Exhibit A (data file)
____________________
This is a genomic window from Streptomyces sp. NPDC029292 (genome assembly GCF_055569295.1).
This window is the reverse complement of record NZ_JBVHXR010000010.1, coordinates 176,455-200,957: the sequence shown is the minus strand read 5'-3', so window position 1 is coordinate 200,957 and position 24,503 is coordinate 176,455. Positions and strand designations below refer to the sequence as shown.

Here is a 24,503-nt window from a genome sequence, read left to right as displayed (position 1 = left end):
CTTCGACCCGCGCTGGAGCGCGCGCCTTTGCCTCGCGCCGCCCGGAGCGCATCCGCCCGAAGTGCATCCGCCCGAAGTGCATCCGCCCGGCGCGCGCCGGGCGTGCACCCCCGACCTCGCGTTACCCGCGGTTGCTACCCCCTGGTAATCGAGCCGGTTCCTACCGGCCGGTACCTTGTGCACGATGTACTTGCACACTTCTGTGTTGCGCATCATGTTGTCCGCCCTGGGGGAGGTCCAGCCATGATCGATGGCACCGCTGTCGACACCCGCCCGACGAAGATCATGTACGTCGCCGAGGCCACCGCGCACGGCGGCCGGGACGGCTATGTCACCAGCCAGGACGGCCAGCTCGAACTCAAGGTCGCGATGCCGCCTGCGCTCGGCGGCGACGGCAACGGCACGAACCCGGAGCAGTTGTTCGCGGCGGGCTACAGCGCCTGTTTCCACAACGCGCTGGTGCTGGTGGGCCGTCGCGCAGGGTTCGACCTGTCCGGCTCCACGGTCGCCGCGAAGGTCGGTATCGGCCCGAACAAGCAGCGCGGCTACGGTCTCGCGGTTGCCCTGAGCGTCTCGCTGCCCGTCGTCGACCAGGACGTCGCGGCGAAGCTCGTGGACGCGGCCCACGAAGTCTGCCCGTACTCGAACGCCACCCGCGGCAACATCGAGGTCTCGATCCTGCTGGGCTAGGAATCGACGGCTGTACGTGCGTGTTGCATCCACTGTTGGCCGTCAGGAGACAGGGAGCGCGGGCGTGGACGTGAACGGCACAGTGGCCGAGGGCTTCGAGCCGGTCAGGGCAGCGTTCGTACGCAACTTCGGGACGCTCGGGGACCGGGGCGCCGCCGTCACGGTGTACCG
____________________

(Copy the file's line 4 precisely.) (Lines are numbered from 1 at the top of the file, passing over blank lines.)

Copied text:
CTTCGACCCGCGCTGGAGCGCGCGCCTTTGCCTCGCGCCGCCCGGAGCGCATCCGCCCGAAGTGCATCCGCCCGAAGTGCATCCGCCCGGCGCGCGCCGGGCGTGCACCCCCGACCTCGCGTTACCCGCGGTTGCTACCCCCTGGTAATCGAGCCGGTTCCTACCGGCCGGTACCTTGTGCACGATGTACTTGCACACTTCTGTGTTGCGCATCATGTTGTCCGCCCTGGGGGAGGTCCAGCCATGATCGATGGCACCGCTGTCGACACCCGCCCGACGAAGATCATGTACGTCGCCGAGGCCACCGCGCACGGCGGCCGGGACGGCTATGTCACCAGCCAGGACGGCCAGCTCGAACTCAAGGTCGCGATGCCGCCTGCGCTCGGCGGCGACGGCAACGGCACGAACCCGGAGCAGTTGTTCGCGGCGGGCTACAGCGCCTGTTTCCACAACGCGCTGGTGCTGGTGGGCCGTCGCGCAGGGTTCGACCTGTCCGGCTCCACGGTCGCCGCGAAGGTCGGTATCGGCCCGAACAAGCAGCGCGGCTACGGTCTCGCGGTTGCCCTGAGCGTCTCGCTGCCCGTCGTCGACCAGGACGTCGCGGCGAAGCTCGTGGACGCGGCCCACGAAGTCTGCCCGTACTCGAACGCCACCCGCGGCAACATCGAGGTCTCGATCCTGCTGGGCTAGGAATCGACGGCTGTACGTGCGTGTTGCATCCACTGTTGGCCGTCAGGAGACAGGGAGCGCGGGCGTGGACGTGAACGGCACAGTGGCCGAGGGCTTCGAGCCGGTCAGGGCAGCGTTCGTACGCAACTTCGGGACGCTCGGGGACCGGGGCGCCGCCGTCACGGTGTACCG